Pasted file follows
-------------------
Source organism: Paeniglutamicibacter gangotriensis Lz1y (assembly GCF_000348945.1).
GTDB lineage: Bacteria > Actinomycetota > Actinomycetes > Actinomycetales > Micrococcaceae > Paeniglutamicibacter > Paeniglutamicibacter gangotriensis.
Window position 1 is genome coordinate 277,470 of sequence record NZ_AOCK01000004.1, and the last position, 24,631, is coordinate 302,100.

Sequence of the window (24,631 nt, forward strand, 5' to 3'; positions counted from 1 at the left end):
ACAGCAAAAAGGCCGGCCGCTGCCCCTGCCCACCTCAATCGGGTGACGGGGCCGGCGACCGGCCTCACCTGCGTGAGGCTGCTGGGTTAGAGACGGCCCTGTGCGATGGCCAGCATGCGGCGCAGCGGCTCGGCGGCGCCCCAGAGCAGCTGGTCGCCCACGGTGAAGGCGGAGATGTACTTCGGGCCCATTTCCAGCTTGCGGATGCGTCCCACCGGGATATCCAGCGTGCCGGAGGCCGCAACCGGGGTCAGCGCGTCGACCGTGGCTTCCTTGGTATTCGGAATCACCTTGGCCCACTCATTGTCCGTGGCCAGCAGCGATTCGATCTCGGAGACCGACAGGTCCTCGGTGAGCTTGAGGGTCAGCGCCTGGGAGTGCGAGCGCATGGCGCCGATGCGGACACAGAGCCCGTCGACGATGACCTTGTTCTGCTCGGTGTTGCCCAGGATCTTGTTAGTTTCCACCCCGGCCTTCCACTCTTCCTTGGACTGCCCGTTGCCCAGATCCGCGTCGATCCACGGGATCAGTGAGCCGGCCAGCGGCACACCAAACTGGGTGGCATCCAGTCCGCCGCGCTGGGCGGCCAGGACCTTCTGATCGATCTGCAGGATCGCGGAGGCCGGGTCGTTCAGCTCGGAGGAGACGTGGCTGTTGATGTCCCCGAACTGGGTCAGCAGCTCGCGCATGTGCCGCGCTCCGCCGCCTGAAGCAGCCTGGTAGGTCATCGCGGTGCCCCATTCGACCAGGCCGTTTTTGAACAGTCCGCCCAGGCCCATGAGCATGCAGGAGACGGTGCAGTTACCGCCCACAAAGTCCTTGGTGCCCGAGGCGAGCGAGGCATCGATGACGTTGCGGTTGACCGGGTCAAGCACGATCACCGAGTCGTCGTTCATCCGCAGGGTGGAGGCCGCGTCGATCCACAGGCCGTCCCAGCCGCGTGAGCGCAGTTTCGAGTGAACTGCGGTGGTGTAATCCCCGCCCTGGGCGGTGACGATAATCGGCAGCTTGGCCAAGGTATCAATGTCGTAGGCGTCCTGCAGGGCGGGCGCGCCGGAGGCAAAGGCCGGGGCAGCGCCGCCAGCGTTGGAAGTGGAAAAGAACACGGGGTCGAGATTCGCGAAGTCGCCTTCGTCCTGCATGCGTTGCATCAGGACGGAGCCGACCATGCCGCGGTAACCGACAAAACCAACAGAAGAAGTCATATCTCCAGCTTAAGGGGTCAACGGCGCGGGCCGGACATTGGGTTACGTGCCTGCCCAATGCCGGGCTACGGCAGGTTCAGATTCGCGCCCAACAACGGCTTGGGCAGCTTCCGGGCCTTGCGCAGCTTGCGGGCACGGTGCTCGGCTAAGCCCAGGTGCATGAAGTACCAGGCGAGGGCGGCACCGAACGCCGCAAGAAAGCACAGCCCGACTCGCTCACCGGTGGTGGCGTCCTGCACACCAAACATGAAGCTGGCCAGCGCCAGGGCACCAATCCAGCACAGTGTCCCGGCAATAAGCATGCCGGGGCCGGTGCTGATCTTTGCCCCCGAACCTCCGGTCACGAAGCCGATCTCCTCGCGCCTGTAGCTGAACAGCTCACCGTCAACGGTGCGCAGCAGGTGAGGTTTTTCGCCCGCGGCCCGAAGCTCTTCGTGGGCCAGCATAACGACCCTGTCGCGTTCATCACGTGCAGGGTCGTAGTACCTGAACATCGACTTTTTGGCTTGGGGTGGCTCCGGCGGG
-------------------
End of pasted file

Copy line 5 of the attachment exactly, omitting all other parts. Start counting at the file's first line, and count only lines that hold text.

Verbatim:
ACAGCAAAAAGGCCGGCCGCTGCCCCTGCCCACCTCAATCGGGTGACGGGGCCGGCGACCGGCCTCACCTGCGTGAGGCTGCTGGGTTAGAGACGGCCCTGTGCGATGGCCAGCATGCGGCGCAGCGGCTCGGCGGCGCCCCAGAGCAGCTGGTCGCCCACGGTGAAGGCGGAGATGTACTTCGGGCCCATTTCCAGCTTGCGGATGCGTCCCACCGGGATATCCAGCGTGCCGGAGGCCGCAACCGGGGTCAGCGCGTCGACCGTGGCTTCCTTGGTATTCGGAATCACCTTGGCCCACTCATTGTCCGTGGCCAGCAGCGATTCGATCTCGGAGACCGACAGGTCCTCGGTGAGCTTGAGGGTCAGCGCCTGGGAGTGCGAGCGCATGGCGCCGATGCGGACACAGAGCCCGTCGACGATGACCTTGTTCTGCTCGGTGTTGCCCAGGATCTTGTTAGTTTCCACCCCGGCCTTCCACTCTTCCTTGGACTGCCCGTTGCCCAGATCCGCGTCGATCCACGGGATCAGTGAGCCGGCCAGCGGCACACCAAACTGGGTGGCATCCAGTCCGCCGCGCTGGGCGGCCAGGACCTTCTGATCGATCTGCAGGATCGCGGAGGCCGGGTCGTTCAGCTCGGAGGAGACGTGGCTGTTGATGTCCCCGAACTGGGTCAGCAGCTCGCGCATGTGCCGCGCTCCGCCGCCTGAAGCAGCCTGGTAGGTCATCGCGGTGCCCCATTCGACCAGGCCGTTTTTGAACAGTCCGCCCAGGCCCATGAGCATGCAGGAGACGGTGCAGTTACCGCCCACAAAGTCCTTGGTGCCCGAGGCGAGCGAGGCATCGATGACGTTGCGGTTGACCGGGTCAAGCACGATCACCGAGTCGTCGTTCATCCGCAGGGTGGAGGCCGCGTCGATCCACAGGCCGTCCCAGCCGCGTGAGCGCAGTTTCGAGTGAACTGCGGTGGTGTAATCCCCGCCCTGGGCGGTGACGATAATCGGCAGCTTGGCCAAGGTATCAATGTCGTAGGCGTCCTGCAGGGCGGGCGCGCCGGAGGCAAAGGCCGGGGCAGCGCCGCCAGCGTTGGAAGTGGAAAAGAACACGGGGTCGAGATTCGCGAAGTCGCCTTCGTCCTGCATGCGTTGCATCAGGACGGAGCCGACCATGCCGCGGTAACCGACAAAACCAACAGAAGAAGTCATATCTCCAGCTTAAGGGGTCAACGGCGCGGGCCGGACATTGGGTTACGTGCCTGCCCAATGCCGGGCTACGGCAGGTTCAGATTCGCGCCCAACAACGGCTTGGGCAGCTTCCGGGCCTTGCGCAGCTTGCGGGCACGGTGCTCGGCTAAGCCCAGGTGCATGAAGTACCAGGCGAGGGCGGCACCGAACGCCGCAAGAAAGCACAGCCCGACTCGCTCACCGGTGGTGGCGTCCTGCACACCAAACATGAAGCTGGCCAGCGCCAGGGCACCAATCCAGCACAGTGTCCCGGCAATAAGCATGCCGGGGCCGGTGCTGATCTTTGCCCCCGAACCTCCGGTCACGAAGCCGATCTCCTCGCGCCTGTAGCTGAACAGCTCACCGTCAACGGTGCGCAGCAGGTGAGGTTTTTCGCCCGCGGCCCGAAGCTCTTCGTGGGCCAGCATAACGACCCTGTCGCGTTCATCACGTGCAGGGTCGTAGTACCTGAACATCGACTTTTTGGCTTGGGGTGGCTCCGGCGGG